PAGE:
Now add the last layer of aluminum foil that represents another few million years.  It is the frontal lobes. This part of the brain communicates with the anterior cingulate what we think and reason. This part of your brain is just behind your forehead.

But it is the peanut that is in the central position of modulating the thoughts of the frontal lobes and the reactions of the amygdala.

Here is the short of it, grow the anterior cingulate (the peanut) through yoga and it will dump chemicals on the amygdala and cool it down.  Super simple but this is what happens when YogaFit increases the growth of neuropathways that enforce and strengthen the work of the anterior cingulate.

Yoga affects the “heart” of the brain that is the anterior cingulate. It adds to the synchrony of the mind and body and elevates mood. Grow the peanut, shrink the jelly beans; do yoga.

Add to that consciously feeling the better feelings you feel, intensify them, feel more peace, more gratitude, more joy, more hope.  These are all states of mind you produce when you engage in the disciplines and direction in which YogaFit takes you.

Make a conscious effort to increase the positive emotions that the YogaFit experience creates. These emotions that elevate mood affect the “heart of the brain” that is the anterior cingulate we have simulated with a peanut. You are releasing a host of positive chemicals and hormones in the work you do.

Two things are extremely helpful increasing the growth of the anterior cingulate.

1. Believe that it’s happening. Plug-in your belief system to know that you are growing your brain and directing its development in a healthy way. Believing well adds to the elevation of mood and good feeling.

2. Capitalize on the good feelings your magnificent movements, filled with centuries of wisdom create for you. Intensity the good feeling you feel; just feel them more, make them last longer. Recreate these feeling states at other times during day by memory. Carry these states of better feelings with you. You are, all the while, growing the peanut that is the anterior cingulate, the heart of the brain.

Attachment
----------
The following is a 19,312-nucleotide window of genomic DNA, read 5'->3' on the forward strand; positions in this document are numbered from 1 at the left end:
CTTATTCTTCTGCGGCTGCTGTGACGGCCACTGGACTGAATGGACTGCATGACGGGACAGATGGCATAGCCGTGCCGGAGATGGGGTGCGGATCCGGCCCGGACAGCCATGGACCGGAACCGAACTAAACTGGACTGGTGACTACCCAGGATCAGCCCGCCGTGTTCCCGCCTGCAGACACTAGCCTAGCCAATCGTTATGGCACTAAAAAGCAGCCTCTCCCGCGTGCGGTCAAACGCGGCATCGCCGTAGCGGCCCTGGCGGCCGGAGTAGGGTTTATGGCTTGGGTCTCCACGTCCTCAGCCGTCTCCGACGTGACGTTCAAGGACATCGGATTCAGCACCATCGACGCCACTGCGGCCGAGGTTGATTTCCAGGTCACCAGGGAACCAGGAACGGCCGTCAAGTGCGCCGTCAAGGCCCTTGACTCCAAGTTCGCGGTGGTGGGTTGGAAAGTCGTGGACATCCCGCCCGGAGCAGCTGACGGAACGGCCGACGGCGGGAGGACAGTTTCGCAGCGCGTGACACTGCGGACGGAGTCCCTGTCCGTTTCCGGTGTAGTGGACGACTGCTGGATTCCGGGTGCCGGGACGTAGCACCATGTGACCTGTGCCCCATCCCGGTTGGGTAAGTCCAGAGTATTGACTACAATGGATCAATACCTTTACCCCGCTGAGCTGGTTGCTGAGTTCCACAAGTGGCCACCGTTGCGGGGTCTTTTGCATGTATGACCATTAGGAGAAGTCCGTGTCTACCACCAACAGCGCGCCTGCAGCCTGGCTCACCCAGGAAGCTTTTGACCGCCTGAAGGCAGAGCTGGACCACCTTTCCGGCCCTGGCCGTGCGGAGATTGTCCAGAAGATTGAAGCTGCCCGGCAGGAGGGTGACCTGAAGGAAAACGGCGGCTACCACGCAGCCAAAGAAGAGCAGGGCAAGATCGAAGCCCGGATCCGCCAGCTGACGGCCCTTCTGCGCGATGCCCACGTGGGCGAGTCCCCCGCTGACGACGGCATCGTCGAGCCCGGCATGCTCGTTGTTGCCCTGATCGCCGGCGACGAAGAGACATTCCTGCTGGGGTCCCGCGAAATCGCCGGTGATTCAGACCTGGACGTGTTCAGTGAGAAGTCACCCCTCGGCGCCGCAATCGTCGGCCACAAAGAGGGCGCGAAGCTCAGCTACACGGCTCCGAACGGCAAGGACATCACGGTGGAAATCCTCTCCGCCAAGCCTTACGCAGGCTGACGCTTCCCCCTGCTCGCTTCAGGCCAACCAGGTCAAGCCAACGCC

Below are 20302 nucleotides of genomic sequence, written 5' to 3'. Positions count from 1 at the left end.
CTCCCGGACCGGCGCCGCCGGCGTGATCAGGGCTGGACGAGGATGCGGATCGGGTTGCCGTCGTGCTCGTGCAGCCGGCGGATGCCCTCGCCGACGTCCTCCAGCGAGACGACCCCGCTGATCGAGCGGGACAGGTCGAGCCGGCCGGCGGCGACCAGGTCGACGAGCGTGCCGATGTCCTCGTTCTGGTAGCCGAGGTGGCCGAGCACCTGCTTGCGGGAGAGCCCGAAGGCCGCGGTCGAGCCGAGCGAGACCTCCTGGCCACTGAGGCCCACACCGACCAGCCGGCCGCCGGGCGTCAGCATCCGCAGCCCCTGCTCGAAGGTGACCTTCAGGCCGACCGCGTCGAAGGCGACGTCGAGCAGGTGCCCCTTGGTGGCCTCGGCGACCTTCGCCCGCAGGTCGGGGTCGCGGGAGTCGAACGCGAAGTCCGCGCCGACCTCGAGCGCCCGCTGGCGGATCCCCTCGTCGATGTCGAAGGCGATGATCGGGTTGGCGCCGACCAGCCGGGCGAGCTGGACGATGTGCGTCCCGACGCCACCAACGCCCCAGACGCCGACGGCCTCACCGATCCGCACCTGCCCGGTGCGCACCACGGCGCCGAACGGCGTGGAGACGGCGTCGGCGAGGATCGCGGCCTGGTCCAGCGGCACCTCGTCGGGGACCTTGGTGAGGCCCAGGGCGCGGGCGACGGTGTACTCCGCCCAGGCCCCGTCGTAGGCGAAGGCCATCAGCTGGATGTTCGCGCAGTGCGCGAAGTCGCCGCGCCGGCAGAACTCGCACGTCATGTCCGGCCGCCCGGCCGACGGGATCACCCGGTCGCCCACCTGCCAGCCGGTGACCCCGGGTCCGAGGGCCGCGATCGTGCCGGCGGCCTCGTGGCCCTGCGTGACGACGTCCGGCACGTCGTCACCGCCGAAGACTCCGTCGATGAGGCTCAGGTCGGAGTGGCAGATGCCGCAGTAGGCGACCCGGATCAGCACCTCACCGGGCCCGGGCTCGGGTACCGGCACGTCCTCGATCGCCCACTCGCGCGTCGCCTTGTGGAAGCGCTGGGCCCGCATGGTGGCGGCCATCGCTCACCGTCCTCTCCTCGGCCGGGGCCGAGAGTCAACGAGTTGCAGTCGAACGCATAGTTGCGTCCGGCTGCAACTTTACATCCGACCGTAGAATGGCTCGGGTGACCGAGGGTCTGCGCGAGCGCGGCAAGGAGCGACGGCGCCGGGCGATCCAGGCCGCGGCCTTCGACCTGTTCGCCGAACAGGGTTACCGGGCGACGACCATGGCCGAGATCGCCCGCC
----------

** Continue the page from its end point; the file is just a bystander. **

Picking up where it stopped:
Grow the peanut, shrink the jelly beans, do yoga and carry it with you in your memory throughout the day.

The significant breadth of the YogaFit program grows your “peanut” across time and significantly cools down your “jelly beans”.

Dr. Larkin is Director of the Applied Neuroscience Institute and author of Growing the Positive Mind and 12 New Steps for a New Millennium: The UpSpiraLife Group





Shavasana – Final Relaxation

11 03 2012

Why is it so hard to relax? Shavasana, final relaxation, is the last pose in a yoga session, where we quiet our mind and body. It is the toughest pose to master! You are lying in your back, legs stretched out on the mat, wider than your hips, arms by your sides, away from the body, palms up. Close your eyes and concentrate on your breath, following the inhale and exhale of your breath. Other thoughts will come into your mind, acknowledge them, release them, coming back to the breath. Try it just for 5 minutes.

Try it. It’s harder than you think. Most of us multi-task all day. Doing nothing could be the toughest thing we tackle today. But, the rewards are worth the effort: restful sleep, clearer thoughts, mental focus, less anxiety, the list is endless.

People have such a hard time with Shavasana, that some will even leave class at this time. Some think it is a waste of time. They came for the workout, but do not realize that the poses were designed to tire the body to be able to do Shavasana and quiet the mind.

Next yoga class, keep in mind the most rewarding part will be Shavasana.